Endlessh: an SSH tarpit
Endlessh is an SSH tarpit that very slowly sends an endless, random SSH banner. It keeps SSH clients locked up for hours or even days at a time. The purpose is to put your real SSH server on another port and then let the script kiddies get stuck in this tarpit instead of bothering a real server.
Since the tarpit is in the banner before any cryptographic exchange occurs, this program doesn't depend on any cryptographic libraries. It's a simple, single-threaded, standalone C program. It uses
poll() to trap multiple clients at a time.
Usage information is printed with
Usage: endlessh [-vhs] [-d MS] [-f CONFIG] [-l LEN] [-m LIMIT] [-p PORT] -4 Bind to IPv4 only -6 Bind to IPv6 only -d INT Message millisecond delay  -f Set and load config file [/etc/endlessh/config] -h Print this help message and exit -l INT Maximum banner line length (3-255)  -m INT Maximum number of clients  -p INT Listening port  -s Print diagnostics to syslog instead of standard output -v Print diagnostics (repeatable)
Argument order matters. The configuration file is loaded when the
-f argument is processed, so only the options that follow will override the configuration file.
By default no log messages are produced. The first
-v enables basic logging and a second
-v enables debugging logging (noisy). All log messages are sent to standard output by default.
-s causes them to be sent to syslog.
endlessh -v >endlessh.log 2>endlessh.err
A SIGTERM signal will gracefully shut down the daemon, allowing it to write a complete, consistent log.
A SIGHUP signal requests a reload of the configuration file (
A SIGUSR1 signal will print connections stats to the log.
Sample Configuration File
The configuration file has similar syntax to OpenSSH.
# The port on which to listen for new SSH connections. Port 2222 # The endless banner is sent one line at a time. This is the delay # in milliseconds between individual lines. Delay 10000 # The length of each line is randomized. This controls the maximum # length of each line. Shorter lines may keep clients on for longer if # they give up after a certain number of bytes. MaxLineLength 32 # Maximum number of connections to accept at a time. Connections beyond # this are not immediately rejected, but will wait in the queue. MaxClients 4096 # Set the detail level for the log. # 0 = Quiet # 1 = Standard, useful log messages # 2 = Very noisy debugging information LogLevel 0 # Set the family of the listening socket # 0 = Use IPv4 Mapped IPv6 (Both v4 and v6, default) # 4 = Use IPv4 only # 6 = Use IPv6 only BindFamily 0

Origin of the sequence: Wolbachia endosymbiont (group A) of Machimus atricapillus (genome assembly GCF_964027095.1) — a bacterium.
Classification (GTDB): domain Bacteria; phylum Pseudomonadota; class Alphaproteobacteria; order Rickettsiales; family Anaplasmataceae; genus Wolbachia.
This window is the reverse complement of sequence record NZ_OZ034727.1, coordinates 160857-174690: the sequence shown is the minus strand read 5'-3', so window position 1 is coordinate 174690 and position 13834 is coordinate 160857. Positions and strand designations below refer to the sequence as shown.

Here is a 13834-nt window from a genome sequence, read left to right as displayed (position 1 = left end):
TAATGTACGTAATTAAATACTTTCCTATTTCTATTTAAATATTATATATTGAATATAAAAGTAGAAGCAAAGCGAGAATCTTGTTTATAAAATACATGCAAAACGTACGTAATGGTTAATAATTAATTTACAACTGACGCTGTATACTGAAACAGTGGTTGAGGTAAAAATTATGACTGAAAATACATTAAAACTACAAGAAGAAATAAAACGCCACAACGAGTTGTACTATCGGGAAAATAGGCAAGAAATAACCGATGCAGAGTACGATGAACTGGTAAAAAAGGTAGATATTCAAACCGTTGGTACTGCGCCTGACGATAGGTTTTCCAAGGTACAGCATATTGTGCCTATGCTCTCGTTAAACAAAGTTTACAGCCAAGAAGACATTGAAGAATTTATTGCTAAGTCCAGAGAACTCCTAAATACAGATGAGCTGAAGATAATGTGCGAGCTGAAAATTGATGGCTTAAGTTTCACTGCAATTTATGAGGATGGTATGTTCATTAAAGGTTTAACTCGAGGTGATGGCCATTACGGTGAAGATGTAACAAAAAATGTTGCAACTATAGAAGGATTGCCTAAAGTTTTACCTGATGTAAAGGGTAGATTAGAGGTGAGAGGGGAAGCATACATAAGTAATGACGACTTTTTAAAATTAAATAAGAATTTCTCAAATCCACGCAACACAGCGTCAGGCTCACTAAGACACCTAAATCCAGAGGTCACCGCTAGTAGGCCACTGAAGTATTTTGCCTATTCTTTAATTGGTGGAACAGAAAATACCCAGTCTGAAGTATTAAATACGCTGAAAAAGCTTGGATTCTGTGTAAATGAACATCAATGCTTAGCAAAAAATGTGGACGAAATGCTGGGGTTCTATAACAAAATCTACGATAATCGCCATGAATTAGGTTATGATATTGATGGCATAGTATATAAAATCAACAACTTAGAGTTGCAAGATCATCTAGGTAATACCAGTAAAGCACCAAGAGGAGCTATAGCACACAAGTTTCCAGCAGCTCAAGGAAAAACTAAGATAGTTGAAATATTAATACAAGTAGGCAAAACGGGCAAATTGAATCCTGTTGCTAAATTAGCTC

Some more esoteric systems require extra configuration when building.
RHEL 6 / CentOS 6
This system uses a version of glibc older than 2.17 (December 2012), and
clock_gettime(2) is still in librt. For these systems you will need to link against librt:
Solaris / illumos
These systems don't include all the necessary functionality in libc and the linker requires some extra libraries:
make CC=gcc LDLIBS='-lnsl -lrt -lsocket'
If you're not using GCC or Clang, also override
LDFLAGS to remove GCC-specific options. For example, on Solaris:
make CFLAGS=-fast LDFLAGS= LDLIBS='-lnsl -lrt -lsocket'
The feature test macros on these systems isn't reliable, so you may also need to use
The man page needs to go into a different path for OpenBSD's
diff --git a/Makefile b/Makefile index 119347a..dedf69d 100644 --- a/Makefile +++ b/Makefile @@ -14,8 +14,8 @@ endlessh: endlessh.c install: endlessh install -d $(DESTDIR)$(PREFIX)/bin install -m 755 endlessh $(DESTDIR)$(PREFIX)/bin/ - install -d $(DESTDIR)$(PREFIX)/share/man/man1 - install -m 644 endlessh.1 $(DESTDIR)$(PREFIX)/share/man/man1/ + install -d $(DESTDIR)$(PREFIX)/man/man1 + install -m 644 endlessh.1 $(DESTDIR)$(PREFIX)/man/man1/ clean: rm -rf endlessh